Patients with borderline personality disorder (BPD) are at high risk for early death from suicide and other causes, according to a study published in the Journal of Clinical Psychiatry.1
In a prospective study spanning 24 years, investigators followed 290 patients with BPD and 72 comparison patients who had other personality disorders (PDs). The study included adults aged 18 to 35 years who were evaluated every 2 years as part of the ongoing McLean Study of Adult Development. Participants had a known or estimated IQ of 71 or higher and no current or history of psychotic conditions. Of the participants, 87% were white. The mean patient age was 27 years, and 77% were women.
After 24 years, more patients with BPD died by suicide than patients with other PD (5.9% vs 1.4%). Similarly, rates of death from other causes were higher in patients with BPD (14.0%) compared with comparison patients (5.5%). Causes of nonsuicidal death included cardiovascular (n=11), substance-related complications (n=5), cancer (n=4), and accidents (n=4).
Investigators found a disproportionately higher risk for suicide and nonsuicidal death in patients with BPD who did not achieve recovery. Recovery was defined as at least one 2-year follow-up period during which patients were in remission from their diagnosis of PD, showed good psychosocial functioning, and were engaged in full-time work or school.
Significant predictors of premature nonsuicidal death were male sex, lower socioeconomic status, being on government disability, history of drug use disorder, number of psychiatric hospitalizations before index hospitalization, body mass index greater than 30 kg/m2, and number of psychiatric medications (for all, P <.05).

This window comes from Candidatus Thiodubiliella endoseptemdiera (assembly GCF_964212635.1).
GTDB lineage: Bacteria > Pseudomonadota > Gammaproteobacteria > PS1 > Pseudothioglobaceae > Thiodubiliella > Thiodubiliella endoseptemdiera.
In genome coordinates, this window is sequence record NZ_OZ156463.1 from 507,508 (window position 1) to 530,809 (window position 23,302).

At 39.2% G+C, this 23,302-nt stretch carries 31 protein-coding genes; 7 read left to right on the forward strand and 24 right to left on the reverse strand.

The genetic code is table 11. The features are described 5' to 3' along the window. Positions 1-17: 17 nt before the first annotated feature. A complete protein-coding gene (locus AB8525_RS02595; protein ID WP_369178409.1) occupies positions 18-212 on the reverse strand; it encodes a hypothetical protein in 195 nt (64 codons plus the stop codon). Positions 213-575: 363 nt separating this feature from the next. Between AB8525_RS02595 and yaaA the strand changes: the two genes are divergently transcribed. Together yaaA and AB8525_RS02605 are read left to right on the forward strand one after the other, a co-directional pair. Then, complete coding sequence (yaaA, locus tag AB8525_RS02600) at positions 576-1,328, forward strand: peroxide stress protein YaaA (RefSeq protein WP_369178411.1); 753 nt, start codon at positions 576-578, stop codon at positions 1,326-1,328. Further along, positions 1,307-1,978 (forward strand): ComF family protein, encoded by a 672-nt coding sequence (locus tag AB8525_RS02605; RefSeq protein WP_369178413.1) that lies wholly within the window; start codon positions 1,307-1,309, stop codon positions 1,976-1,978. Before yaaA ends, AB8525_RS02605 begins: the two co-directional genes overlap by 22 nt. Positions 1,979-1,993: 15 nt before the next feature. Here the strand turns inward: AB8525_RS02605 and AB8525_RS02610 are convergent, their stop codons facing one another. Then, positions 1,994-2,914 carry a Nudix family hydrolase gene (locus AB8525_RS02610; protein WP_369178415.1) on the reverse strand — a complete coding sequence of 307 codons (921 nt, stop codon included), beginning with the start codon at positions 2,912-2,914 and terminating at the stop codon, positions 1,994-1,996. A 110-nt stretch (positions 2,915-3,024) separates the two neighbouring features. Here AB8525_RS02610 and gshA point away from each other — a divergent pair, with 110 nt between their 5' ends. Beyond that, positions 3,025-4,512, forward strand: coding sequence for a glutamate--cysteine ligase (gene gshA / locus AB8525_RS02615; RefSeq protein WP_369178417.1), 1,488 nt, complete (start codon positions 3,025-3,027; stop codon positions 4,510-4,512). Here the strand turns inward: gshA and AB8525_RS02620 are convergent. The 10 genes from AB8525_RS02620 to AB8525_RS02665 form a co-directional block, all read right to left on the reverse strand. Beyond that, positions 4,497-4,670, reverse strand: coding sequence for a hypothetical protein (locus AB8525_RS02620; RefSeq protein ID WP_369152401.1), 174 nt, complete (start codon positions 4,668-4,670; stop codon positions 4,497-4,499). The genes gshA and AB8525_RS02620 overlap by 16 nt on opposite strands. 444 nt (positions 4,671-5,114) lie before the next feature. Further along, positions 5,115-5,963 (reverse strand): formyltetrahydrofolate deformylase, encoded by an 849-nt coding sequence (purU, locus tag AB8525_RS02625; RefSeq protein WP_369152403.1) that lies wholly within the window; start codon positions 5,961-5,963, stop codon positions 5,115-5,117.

Investigators noted a limited set of predictors in the study. Other limitations were excluding patients meeting criteria for bipolar I disorder at baseline, which may have affected mortality estimates. All participants were initially psychiatric inpatients, and most were involved in ongoing outpatient psychotherapy or psychopharmacologic treatment over the course of follow-up. Results might be different for non-inpatients or those not receiving ongoing treatment.
The clinical implications of the study center on “targeting factors found to predict premature death in patients with BPD (eg, poor health behaviors, number of psychiatric medications, substance abuse) in treatment,” which investigators noted, “may help prevent or delay this outcome.”
The researchers concluded, “[P]remature death (not due to suicide) is an adverse outcome that warrants additional clinical attention.”
Temes CM, Frankenburg FR, Fitzmaurice GM, Zanarini MC. Deaths by suicide and other causes among patients with borderline personality disorder and personality-disordered comparison subjects over 24 years of prospective follow-up. J Clin Psychiatry. 2019;80(1):18m12436.